Robot Sister Number Phi, by Marilag Angway

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There was nothing angelic in Angel's screams. In fact, there was nothing angelic about an irate Angel at all, with her big, buggy red eyes and her dog-like snarl and her wild, curly hair. Shai could not understand why her parents even named her older sister after something that was so peaceful and serene and every bit as un-Angel as can be.

She doubted very much that angels threw shoes or retractable forks at their younger siblings. Angel sure did.

Shai ran out of her older sister's room. The door pffed shut, followed by the thud of a small red shoe. At least Shai thought it was a red shoe that Angel threw at her. Angel loved the color red.

Once the door closed, the screaming stopped. It probably went on for a little longer on the other side, but that was the beauty of doors and walls. They muffled the sounds coming from inside the room. With a big sigh, Shai walked back towards her room and came face to face with the meta-sitter, its skin glossy brass and glass head sparking with blue electricity. "Disturbance. Is there a problem--" it took a moment to scan the girl, then, "--Shai?"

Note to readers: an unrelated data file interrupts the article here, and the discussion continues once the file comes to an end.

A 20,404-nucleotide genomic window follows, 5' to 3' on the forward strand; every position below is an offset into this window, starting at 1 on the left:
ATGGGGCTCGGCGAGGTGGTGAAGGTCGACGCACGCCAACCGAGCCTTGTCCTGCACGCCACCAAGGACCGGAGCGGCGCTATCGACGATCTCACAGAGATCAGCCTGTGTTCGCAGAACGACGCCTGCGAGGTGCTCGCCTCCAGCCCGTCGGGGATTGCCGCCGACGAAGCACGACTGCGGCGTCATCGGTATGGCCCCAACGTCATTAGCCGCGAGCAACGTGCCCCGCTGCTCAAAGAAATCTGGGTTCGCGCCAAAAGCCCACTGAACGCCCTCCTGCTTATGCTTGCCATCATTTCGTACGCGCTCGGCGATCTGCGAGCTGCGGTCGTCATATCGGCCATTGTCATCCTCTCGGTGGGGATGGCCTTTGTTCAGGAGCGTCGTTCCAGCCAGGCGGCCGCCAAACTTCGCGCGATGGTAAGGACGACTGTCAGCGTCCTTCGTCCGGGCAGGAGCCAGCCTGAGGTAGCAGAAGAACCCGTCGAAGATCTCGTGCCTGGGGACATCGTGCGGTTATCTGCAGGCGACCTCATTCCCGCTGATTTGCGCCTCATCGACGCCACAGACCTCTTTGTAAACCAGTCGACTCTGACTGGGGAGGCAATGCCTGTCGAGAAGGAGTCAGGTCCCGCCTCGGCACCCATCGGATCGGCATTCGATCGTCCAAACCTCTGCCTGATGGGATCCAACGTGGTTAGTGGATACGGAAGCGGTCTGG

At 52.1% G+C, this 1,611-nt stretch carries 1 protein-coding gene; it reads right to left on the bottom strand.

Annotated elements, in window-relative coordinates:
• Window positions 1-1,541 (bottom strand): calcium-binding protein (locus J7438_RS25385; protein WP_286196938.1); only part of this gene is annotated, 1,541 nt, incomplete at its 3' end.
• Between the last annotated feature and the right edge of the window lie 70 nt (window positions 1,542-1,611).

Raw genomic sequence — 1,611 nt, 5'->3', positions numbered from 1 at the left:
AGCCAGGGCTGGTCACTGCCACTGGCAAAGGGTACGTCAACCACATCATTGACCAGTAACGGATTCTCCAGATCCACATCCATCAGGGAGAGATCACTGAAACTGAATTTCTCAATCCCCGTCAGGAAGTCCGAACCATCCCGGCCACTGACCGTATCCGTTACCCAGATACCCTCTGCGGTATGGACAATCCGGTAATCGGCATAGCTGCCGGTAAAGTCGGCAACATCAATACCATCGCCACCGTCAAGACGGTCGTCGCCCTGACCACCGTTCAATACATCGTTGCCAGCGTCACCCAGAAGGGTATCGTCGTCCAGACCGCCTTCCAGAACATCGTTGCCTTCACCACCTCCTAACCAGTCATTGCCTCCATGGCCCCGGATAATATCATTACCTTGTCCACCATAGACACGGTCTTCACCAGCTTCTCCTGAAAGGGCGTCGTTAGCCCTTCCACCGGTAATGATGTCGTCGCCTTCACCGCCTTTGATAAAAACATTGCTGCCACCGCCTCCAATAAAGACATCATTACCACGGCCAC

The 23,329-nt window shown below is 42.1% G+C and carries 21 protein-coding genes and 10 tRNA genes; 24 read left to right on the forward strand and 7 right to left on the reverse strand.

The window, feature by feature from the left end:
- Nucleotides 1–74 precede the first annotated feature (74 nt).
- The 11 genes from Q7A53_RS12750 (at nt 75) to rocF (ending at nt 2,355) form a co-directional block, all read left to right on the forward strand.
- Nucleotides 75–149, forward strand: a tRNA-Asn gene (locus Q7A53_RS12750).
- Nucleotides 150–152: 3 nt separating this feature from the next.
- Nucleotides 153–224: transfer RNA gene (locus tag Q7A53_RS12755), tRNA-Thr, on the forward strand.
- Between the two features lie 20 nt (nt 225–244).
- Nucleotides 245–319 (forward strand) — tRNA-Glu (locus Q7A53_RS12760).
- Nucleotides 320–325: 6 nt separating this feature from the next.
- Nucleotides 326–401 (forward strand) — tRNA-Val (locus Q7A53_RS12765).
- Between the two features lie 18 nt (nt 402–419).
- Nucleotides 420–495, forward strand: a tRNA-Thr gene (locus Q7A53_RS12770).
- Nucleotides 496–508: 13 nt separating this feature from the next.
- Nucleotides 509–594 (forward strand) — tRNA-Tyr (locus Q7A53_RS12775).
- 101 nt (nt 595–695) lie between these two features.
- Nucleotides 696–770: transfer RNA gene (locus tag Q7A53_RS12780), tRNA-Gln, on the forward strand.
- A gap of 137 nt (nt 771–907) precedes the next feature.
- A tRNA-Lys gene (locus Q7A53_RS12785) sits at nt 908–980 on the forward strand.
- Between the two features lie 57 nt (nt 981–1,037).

"Nothing," Shai said.

"Detected screaming in Bedroom Four," the meta-sitter continued, "Have you been rummaging again?"

Shai heaved her shoulders, remembered that the meta-sitter was not good with body language, then said, "No." Shai placed her hands at her back, holding onto the silver and gold bracelets she'd taken from Angel's jewelry box. When the meta-sitter said nothing else, Shai pointed her chin out, pouted, and said, "She was just mad I went into her room again."

"You should learn not to disturb your older sister," the meta-sitter said. It whirred, clicked, and rolled toward Angel's door. "Go back to your room," it said to Shai, who was only too happy to leave the hallway.

Once her own door closed, Shai giggled. She jingled the bracelets and knew her project would be complete soon. All she had needed was the jewelry.


Shai's Bedroom Five was at the other end of the hall and looked nothing like Bedroom Four. Angel had taken some pains to organize her things into shelves and closets and cupboards. All of her shoes had been on one side of the room, and her bags and jewelries were covered in thin, plastic bags and stacked on metal shelves that protruded from the walls beside her four-poster bed. Angel’s clothes hung inside a closet with a numeric pad, and all she had to do to access them was to touch the screen next to the closet with the right clothes selected. Angel wasn't very attentive, but she paid much attention to her clothes. Anything that looked remotely strange in her closet sometimes caused tantrums, ones Shai could not understand.